Defend Iceland is a cybersecurity project led by Theodor Ragnar Gislason, the
Chief Technology Officer and Head of Innovation at Syndis, that received a $2.6M grant from the European Commission as part of the Digital Europe plan. The funding will be used to create a nationwide bug bounty platform and demonstrate the feasibility of a national approach to cybersecurity resilience.
Theodor Ragnar Gislason, the project leader, expressed his gratitude for the support, stating, "We are thrilled to receive this grant from the EU Commission and it demonstrates tremendous faith that Iceland can be a global leader in cybersecurity. 'Defend Iceland' represents a pivotal step towards enhancing our nation's cybersecurity resilience. We believe that a nationwide bug bounty platform can serve as a model for other countries and organizations to follow in Iceland’s footsteps."
The project plans to strengthen Iceland's cybersecurity infrastructure by establishing a unified bug bounty platform using the knowledge and experience of ethical hackers, security researchers, and cybersecurity enthusiasts, to identify and fix vulnerabilities across Iceland's digital landscape. The bug bounty platform will allow individuals to report cybersecurity vulnerabilities and receive rewards.
Technological advances include an automated attack surface mapping feature which can uncover any organization's cybersecurity footprint and scan digital assets to identify vulnerabilities in real time. The project is meant to provide value to: senior executives and Chief Information Security Officers (CISOs) to boost their cybersecurity preparedness, ethical hackers and cybersecurity enthusiasts to hone their skills, small companies to identify and address vulnerabilities and reduce the risk of cyberattacks, and the Icelandic government and citizens to create a safer digital environment for both businesses and individual citizens in Iceland.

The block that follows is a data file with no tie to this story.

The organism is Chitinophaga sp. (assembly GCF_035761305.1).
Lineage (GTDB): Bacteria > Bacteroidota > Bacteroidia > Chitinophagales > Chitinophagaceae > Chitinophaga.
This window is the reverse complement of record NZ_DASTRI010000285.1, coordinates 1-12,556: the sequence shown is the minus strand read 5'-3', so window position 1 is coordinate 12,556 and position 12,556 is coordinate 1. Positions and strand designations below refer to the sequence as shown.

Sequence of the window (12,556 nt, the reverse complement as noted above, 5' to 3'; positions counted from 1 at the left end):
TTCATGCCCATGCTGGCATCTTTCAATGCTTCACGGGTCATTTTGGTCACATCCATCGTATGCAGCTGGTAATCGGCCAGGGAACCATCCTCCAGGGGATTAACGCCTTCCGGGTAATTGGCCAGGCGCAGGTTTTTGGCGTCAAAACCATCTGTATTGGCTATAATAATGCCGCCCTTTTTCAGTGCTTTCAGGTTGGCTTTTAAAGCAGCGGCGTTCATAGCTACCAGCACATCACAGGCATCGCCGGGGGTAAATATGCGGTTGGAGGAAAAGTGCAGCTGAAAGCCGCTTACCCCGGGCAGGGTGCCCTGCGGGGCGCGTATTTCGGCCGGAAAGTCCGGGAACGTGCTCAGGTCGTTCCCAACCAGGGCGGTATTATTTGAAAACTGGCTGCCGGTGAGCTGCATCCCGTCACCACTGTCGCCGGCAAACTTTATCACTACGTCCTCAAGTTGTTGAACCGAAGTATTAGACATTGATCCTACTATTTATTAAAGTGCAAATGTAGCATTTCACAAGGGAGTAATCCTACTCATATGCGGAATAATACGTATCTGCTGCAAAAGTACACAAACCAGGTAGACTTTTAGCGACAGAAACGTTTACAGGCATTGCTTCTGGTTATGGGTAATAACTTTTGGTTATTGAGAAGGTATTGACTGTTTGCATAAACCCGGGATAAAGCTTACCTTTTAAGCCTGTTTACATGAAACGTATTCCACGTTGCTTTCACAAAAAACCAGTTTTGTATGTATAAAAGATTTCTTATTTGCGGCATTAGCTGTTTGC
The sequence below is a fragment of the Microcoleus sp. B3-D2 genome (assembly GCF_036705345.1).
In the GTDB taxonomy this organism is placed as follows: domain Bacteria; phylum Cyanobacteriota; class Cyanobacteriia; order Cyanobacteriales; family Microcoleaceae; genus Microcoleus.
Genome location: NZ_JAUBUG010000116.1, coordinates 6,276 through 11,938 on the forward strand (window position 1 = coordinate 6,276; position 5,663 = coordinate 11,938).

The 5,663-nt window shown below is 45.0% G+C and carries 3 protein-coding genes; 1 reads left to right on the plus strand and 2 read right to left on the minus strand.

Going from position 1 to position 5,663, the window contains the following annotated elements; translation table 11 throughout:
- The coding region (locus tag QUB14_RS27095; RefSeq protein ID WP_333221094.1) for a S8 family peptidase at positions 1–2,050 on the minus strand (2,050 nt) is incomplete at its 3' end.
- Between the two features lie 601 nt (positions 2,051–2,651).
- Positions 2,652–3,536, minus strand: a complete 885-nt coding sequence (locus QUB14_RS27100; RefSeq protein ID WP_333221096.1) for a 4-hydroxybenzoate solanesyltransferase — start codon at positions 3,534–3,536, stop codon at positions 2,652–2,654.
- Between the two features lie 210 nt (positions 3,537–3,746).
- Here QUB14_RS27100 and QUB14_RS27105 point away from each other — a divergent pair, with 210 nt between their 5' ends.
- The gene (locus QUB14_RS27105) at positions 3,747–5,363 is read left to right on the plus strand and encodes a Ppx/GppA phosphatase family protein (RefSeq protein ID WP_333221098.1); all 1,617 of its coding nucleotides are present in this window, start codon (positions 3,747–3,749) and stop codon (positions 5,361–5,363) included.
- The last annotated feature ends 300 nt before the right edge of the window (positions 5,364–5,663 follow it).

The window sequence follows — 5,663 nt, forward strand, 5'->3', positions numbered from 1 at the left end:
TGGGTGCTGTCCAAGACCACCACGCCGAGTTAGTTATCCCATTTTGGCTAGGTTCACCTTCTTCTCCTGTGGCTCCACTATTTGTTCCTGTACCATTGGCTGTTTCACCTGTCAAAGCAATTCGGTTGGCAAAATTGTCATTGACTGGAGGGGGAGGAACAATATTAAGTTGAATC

The EU Commission has stated about the project, "Due to several factors – country size, geographical isolation, high literacy, and tight public-private country digital infrastructure, Iceland is an ideal testing ground for a project of this scale. ‘Defend Iceland’ perfectly matches the Union's strategic interest to ensure that it retains and develops essential cybersecurity research and technological capacities to secure the network and information systems of citizens and businesses."
Defend Iceland is run in partnership with the University of Iceland and the University of Reykjavik.